Aryaman Arora, Class of 2021 This is a weekly column summarizing the 10 best questions from the
Shashank Mattoo, Class of 2020
Engaging with the RSS/BJP combine allowed me to understand why decent, hardworking people buy into an ideology that is so plainly bad for the country.
Yeah, you read that right. A “fascist” saved my people. That man was Jagmohan Malhotra: Lieutenant Governor of Kashmir during the worst days of militancy and perhaps one of the most controversial Indian politicians alive. Opinions could not be more starkly divided about Jagmohan among Kashmiris: Kashmiri Pandits (my community) hail him as a hero. My grandmother gets teary eyed even as I write this article about how Jagmohan organised the escape of the Pandits from the valley. “Nobody fought for us” she recalls. “Only Jagmohan was there. He commandeered every vehicle he could lay his hands on and got us to safety”. My grandfather, a retired IAS officer, has often told me that in his view, the Kashmiri Pandit community would not have survived. On the other hand, I’ve gotten to see the other side of Jagmohan from stories resident Kashmiris from the valley have recounted about his tenure. These concern the dark side of his tenure: extrajudicial operations and carte-blanche killings that have earned him the moniker “laash watul”.
Until a few years ago, I could never understand how my family could vote for the BJP. Like many organising the protest against the RSS Pracharak Shivkumar, I looked upon the BJP/RSS combine as one that propagated hate and threatened to destroy the secular fabric of this country. I still do. But I listened to my family as they recounted what Jagmohan had done for their people. My people. In their view, Jagmohan had joined the party that stood for Hindus and the Kashmiri Pandits. I took the opportunity to engage with Jagmohan’s ideas by reading his autobiography and watching his interviews. That gave way to a larger interest into what the RSS/BJP combine was all about, what made it tick and what gave it power. In doing so, I went to a number of in-person sessions with RSS/BJP functionaries and tried to understand what made them tick. Engaging with those ideas gave me two things: first, it made me more resolute in my opposition to the BJP’s ideology. Having engaged with it, entertained it and discarded it, I saw why it was the wrong one for India. Second, and perhaps more importantly, I got to understand my family and country better. I understood why decent, hardworking people buy into an ideology that is so plainly bad for the country. In one corner of India, Jagmohan saved lives. In another, Modi promised to build them a temple. In yet another, the RSS provided free healthcare and education when the government couldn’t.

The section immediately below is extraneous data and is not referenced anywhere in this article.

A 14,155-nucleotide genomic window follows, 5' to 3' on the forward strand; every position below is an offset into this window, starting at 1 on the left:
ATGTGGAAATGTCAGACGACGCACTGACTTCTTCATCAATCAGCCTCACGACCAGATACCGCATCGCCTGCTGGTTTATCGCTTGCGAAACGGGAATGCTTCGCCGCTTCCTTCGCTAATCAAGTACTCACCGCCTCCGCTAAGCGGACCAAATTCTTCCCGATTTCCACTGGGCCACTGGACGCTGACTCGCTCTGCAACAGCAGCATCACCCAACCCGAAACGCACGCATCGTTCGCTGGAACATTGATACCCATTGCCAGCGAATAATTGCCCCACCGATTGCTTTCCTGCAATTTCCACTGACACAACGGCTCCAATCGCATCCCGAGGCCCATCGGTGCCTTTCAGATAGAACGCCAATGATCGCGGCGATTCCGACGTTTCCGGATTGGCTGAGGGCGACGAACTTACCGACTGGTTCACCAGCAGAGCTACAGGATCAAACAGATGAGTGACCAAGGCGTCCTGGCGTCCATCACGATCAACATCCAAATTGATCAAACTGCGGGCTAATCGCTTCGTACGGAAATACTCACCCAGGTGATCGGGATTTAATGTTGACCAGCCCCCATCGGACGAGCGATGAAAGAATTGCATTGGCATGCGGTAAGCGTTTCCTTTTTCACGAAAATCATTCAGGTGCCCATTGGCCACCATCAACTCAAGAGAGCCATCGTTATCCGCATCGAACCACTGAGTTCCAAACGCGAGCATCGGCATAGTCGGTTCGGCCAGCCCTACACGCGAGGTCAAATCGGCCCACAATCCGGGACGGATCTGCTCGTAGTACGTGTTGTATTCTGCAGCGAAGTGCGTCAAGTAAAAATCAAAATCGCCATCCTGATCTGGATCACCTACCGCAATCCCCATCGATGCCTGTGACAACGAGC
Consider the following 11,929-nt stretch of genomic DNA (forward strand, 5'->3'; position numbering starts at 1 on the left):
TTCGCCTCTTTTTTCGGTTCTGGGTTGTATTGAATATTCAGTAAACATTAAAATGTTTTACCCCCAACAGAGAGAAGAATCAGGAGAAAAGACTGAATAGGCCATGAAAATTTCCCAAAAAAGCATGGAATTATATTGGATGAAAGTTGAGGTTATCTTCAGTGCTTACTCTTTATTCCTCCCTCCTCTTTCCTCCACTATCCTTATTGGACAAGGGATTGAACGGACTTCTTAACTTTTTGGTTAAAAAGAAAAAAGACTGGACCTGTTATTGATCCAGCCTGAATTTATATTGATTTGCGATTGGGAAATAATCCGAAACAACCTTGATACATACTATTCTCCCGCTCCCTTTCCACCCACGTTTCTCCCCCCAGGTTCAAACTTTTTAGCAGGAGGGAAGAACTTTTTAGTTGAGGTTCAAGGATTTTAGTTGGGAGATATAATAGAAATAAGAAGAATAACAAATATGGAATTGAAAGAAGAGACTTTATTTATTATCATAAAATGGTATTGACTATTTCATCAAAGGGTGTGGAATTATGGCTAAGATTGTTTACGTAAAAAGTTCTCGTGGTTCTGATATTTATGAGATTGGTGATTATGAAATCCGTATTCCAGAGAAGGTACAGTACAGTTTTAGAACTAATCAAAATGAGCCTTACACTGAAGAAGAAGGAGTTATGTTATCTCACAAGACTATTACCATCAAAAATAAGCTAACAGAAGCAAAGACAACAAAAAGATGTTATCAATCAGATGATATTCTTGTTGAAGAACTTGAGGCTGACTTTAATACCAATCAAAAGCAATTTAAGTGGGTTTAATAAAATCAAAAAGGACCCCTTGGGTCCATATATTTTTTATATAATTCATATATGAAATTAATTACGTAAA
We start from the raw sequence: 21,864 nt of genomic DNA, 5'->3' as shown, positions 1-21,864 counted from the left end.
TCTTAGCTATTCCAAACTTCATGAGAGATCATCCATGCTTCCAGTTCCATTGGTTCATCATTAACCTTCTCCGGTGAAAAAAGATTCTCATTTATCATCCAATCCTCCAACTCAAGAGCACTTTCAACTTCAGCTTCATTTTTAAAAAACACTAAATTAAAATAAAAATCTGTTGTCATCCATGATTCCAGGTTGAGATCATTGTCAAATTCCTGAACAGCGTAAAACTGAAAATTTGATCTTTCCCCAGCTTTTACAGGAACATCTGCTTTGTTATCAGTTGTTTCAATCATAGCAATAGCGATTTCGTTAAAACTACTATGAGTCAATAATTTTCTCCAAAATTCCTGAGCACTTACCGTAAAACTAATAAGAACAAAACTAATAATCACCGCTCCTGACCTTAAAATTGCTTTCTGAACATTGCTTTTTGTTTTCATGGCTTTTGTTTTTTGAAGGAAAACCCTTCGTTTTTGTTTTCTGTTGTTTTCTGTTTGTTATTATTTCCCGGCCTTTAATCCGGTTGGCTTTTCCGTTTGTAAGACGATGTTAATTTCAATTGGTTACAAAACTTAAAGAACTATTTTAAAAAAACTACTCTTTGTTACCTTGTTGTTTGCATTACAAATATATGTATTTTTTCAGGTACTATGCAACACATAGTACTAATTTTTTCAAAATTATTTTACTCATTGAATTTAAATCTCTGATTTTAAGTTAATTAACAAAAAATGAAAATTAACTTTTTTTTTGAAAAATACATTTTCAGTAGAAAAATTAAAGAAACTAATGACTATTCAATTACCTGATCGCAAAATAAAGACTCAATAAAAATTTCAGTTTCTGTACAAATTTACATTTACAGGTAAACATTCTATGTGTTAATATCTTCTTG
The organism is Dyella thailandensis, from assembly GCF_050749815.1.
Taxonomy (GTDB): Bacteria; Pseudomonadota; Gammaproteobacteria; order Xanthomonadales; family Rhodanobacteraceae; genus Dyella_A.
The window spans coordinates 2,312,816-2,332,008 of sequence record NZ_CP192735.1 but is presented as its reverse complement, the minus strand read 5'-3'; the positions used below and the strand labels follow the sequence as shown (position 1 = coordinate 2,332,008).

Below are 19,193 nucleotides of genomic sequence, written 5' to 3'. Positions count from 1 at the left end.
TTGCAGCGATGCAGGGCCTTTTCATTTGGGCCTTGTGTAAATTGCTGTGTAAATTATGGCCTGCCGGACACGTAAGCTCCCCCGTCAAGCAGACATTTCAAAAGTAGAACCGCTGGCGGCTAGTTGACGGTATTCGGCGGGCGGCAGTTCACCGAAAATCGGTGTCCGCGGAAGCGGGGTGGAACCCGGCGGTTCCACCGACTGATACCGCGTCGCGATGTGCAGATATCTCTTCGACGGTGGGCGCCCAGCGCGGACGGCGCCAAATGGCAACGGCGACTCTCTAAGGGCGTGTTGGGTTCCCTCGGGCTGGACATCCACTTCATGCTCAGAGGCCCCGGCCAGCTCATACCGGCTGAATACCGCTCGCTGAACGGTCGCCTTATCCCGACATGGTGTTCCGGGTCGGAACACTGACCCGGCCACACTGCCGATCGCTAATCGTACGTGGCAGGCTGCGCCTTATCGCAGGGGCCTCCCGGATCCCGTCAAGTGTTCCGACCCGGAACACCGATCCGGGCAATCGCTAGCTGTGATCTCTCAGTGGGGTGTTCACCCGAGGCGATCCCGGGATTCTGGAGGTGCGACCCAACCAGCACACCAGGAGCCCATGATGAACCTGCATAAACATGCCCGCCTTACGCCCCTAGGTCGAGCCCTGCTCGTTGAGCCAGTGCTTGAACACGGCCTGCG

Understanding and engaging the BJP and the RSS is as important as peacefully protesting them. To close your eyes to it is to close your eyes to modern India and why these organisations gained power. To those who fear a fascist ascendancy in India, taking this opportunity to interact with a member of these organisations in-person is imperative because it helps you get closer to identifying the cause of their success. Books and TV interviews are one thing and debating an articulate pracharak or politician in-person is quite another. And if telling a pracharak and his ideology to take a hike is what you want, then doing it in person is the way to go. Trust me, if I could do that to Jagmohan, I would.
Shashank Mattoo is second year student majoring in Political Science who takes great pride in his Kashmiri roots and Bangalore origins. This piece is a part of a series Engage started by The Edict to gauge student opinions on a recent controversy regarding a talk on campus by an RSS member.